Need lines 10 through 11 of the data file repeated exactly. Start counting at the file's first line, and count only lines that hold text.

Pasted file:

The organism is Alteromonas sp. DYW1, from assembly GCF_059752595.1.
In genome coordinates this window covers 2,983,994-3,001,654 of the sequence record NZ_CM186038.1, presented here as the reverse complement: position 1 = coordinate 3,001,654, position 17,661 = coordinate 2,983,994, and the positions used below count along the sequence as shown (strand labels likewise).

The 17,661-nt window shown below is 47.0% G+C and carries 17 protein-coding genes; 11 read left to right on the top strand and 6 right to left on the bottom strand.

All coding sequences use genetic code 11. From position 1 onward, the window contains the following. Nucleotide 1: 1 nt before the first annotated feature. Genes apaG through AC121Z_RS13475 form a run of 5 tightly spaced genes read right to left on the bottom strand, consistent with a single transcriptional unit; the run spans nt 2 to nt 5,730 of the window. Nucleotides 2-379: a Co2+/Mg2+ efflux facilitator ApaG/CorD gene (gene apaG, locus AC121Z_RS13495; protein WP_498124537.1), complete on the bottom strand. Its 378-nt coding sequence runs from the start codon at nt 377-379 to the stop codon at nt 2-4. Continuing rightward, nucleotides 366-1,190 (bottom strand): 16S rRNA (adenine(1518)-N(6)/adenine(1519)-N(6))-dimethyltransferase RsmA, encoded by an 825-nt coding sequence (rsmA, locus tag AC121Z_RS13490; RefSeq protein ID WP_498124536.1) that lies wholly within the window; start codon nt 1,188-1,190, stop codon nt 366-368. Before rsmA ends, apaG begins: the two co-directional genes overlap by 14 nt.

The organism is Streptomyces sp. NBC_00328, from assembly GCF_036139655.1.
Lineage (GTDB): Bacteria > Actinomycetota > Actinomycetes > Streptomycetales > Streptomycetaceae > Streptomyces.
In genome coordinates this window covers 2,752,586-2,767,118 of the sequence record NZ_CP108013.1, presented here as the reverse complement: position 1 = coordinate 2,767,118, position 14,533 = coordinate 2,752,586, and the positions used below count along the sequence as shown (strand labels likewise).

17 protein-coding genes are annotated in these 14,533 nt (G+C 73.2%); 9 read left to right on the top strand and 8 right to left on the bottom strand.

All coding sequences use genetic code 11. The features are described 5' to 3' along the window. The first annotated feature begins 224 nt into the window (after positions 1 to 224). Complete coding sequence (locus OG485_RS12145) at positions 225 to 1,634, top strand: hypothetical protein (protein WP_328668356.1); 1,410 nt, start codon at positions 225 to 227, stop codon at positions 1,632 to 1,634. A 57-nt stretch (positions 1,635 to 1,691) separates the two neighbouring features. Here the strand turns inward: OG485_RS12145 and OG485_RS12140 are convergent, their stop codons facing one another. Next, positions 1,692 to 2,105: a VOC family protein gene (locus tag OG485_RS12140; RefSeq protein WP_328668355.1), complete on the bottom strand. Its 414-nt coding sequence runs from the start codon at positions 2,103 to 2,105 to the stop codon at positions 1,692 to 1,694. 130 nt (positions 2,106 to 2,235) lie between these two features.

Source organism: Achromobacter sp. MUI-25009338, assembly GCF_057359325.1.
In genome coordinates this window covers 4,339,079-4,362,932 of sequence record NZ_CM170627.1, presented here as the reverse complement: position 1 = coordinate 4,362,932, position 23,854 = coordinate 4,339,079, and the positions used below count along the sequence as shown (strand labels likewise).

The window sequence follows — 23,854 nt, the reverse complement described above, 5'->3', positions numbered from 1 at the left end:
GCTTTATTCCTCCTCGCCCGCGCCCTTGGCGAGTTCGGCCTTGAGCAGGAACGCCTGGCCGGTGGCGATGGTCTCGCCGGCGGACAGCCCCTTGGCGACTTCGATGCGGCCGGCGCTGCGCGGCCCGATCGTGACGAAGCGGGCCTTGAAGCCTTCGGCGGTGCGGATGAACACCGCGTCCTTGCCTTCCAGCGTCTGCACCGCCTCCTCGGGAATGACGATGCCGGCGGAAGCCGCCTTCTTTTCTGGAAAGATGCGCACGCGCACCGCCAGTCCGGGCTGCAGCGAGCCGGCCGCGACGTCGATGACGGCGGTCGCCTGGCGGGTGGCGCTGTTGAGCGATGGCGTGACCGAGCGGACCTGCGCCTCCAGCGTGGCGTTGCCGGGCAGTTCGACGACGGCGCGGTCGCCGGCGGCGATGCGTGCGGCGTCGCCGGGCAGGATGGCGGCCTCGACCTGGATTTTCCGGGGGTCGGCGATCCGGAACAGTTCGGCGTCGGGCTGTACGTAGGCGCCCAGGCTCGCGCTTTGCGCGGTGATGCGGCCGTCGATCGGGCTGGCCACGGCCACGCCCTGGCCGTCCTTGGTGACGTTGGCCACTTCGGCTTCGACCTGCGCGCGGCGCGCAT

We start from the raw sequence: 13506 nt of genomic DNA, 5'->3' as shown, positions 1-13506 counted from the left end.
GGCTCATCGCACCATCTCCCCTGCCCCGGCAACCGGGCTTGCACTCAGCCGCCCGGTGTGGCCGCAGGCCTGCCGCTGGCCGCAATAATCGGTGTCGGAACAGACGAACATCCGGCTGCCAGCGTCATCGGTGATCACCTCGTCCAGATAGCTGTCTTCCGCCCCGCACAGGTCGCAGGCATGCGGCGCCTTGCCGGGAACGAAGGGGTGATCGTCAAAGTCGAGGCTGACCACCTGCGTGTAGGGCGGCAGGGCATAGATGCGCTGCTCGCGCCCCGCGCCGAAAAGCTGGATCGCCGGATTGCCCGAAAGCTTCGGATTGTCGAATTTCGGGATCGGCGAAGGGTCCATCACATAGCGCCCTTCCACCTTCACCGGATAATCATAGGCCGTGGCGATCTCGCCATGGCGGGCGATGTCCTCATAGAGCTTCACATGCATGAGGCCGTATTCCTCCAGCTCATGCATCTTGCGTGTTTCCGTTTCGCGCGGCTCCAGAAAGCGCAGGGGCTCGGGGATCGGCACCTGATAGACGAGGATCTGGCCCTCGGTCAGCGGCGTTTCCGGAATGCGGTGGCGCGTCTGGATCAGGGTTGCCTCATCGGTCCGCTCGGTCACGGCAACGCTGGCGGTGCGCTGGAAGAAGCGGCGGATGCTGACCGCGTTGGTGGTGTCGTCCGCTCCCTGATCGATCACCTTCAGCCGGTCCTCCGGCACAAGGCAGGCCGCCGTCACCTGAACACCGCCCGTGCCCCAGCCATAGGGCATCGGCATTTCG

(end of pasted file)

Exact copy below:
Source organism: Achromobacter sp. MUI-25009338, assembly GCF_057359325.1.
In genome coordinates this window covers 4,339,079-4,362,932 of sequence record NZ_CM170627.1, presented here as the reverse complement: position 1 = coordinate 4,362,932, position 23,854 = coordinate 4,339,079, and the positions used below count along the sequence as shown (strand labels likewise).